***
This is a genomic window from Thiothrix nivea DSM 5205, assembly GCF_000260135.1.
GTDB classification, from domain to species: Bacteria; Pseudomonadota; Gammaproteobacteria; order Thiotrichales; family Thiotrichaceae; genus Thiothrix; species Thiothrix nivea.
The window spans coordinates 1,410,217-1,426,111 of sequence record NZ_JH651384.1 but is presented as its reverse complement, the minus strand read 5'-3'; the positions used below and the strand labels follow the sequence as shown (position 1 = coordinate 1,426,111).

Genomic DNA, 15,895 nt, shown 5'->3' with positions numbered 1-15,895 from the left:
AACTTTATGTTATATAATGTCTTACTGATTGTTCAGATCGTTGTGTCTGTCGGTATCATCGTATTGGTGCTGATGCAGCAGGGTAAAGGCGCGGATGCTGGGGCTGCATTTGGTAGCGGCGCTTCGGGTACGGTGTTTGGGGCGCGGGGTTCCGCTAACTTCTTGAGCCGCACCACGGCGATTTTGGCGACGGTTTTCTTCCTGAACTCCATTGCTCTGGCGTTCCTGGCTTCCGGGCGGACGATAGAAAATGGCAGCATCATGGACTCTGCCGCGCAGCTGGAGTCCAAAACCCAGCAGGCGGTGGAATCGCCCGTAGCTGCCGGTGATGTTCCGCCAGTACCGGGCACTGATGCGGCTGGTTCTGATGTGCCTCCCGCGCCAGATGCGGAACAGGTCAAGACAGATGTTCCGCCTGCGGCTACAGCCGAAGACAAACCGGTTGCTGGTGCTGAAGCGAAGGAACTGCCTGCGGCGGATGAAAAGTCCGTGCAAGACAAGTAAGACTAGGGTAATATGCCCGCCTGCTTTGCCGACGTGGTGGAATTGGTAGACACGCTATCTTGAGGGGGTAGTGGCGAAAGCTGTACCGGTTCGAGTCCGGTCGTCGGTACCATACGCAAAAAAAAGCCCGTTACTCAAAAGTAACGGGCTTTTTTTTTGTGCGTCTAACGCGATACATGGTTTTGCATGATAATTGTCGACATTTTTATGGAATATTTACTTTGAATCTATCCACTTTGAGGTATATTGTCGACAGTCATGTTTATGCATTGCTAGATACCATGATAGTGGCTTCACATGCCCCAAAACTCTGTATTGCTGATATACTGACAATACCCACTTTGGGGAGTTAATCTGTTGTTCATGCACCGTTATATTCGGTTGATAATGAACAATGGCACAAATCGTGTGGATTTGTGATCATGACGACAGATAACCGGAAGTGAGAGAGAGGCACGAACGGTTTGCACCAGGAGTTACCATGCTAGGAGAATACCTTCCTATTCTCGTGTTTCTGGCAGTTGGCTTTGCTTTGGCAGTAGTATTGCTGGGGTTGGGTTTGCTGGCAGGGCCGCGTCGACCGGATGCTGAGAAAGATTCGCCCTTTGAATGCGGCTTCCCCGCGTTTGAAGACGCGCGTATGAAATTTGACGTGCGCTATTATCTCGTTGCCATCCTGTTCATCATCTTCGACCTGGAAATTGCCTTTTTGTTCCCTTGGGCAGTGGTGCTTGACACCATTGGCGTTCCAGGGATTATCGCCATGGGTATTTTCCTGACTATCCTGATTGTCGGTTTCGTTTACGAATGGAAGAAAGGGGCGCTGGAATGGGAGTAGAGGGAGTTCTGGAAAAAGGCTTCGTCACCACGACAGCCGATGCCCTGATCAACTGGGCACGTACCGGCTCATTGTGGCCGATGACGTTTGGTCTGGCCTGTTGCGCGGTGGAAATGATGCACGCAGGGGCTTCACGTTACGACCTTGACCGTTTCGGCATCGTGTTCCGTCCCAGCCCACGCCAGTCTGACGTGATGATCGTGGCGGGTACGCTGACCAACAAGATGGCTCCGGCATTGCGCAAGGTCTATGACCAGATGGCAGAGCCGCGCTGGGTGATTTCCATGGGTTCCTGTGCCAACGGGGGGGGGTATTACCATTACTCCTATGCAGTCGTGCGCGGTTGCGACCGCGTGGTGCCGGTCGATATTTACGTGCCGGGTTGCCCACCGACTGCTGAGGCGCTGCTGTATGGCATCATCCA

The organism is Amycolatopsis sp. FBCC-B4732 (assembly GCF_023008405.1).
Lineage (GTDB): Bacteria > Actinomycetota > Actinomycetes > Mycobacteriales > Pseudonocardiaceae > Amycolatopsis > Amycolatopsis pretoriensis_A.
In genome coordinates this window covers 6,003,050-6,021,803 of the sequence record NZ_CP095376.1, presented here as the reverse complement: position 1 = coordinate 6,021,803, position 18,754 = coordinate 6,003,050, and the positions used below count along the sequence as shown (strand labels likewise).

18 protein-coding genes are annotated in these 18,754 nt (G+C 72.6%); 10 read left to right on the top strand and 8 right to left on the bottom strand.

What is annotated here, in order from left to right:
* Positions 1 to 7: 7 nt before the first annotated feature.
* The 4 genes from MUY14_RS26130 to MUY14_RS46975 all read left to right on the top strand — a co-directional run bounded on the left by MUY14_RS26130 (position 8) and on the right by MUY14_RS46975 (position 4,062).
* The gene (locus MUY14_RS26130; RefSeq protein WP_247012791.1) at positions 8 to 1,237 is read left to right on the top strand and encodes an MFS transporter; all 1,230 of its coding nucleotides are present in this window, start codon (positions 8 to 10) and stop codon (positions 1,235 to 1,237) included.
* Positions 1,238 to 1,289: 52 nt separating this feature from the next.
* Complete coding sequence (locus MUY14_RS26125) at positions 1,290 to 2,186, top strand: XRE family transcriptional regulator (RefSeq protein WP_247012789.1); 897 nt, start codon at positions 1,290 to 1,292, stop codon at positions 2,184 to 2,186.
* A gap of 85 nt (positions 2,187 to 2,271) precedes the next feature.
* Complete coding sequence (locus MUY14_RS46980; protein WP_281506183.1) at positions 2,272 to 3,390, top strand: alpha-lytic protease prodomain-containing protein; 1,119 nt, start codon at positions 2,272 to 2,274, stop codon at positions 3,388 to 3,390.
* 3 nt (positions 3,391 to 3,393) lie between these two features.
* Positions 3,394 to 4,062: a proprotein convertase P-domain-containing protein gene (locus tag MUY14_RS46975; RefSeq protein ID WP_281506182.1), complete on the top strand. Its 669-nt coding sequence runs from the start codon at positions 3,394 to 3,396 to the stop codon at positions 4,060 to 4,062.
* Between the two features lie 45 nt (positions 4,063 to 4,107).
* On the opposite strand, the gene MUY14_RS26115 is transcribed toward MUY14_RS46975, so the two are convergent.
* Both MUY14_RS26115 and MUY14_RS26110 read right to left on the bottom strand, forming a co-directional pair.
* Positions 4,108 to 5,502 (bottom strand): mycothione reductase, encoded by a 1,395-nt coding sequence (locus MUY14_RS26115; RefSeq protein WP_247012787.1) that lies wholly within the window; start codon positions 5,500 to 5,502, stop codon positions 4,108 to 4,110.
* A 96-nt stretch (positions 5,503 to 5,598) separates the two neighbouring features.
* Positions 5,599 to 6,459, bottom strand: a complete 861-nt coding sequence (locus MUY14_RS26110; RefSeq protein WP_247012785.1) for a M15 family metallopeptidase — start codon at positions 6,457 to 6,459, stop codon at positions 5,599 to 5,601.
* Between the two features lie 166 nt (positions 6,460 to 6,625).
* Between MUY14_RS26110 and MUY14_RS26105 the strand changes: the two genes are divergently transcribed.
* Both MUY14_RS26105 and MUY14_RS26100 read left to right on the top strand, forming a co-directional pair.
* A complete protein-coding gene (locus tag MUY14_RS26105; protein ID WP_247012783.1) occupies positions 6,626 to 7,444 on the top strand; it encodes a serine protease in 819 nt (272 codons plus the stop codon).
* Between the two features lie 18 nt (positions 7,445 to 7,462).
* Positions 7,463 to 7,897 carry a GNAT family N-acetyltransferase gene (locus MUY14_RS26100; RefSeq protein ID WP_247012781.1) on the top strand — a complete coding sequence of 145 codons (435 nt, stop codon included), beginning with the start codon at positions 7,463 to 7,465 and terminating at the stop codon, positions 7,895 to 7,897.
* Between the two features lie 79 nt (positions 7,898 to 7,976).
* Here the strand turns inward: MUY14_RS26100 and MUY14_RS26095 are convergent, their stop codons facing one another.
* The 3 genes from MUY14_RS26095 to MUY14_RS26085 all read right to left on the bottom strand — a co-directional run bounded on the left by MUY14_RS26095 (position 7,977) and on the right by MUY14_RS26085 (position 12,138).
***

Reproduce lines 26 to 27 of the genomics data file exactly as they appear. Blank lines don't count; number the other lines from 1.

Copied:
* Between the two features lie 166 nt (positions 6,460 to 6,625).
* Between MUY14_RS26110 and MUY14_RS26105 the strand changes: the two genes are divergently transcribed.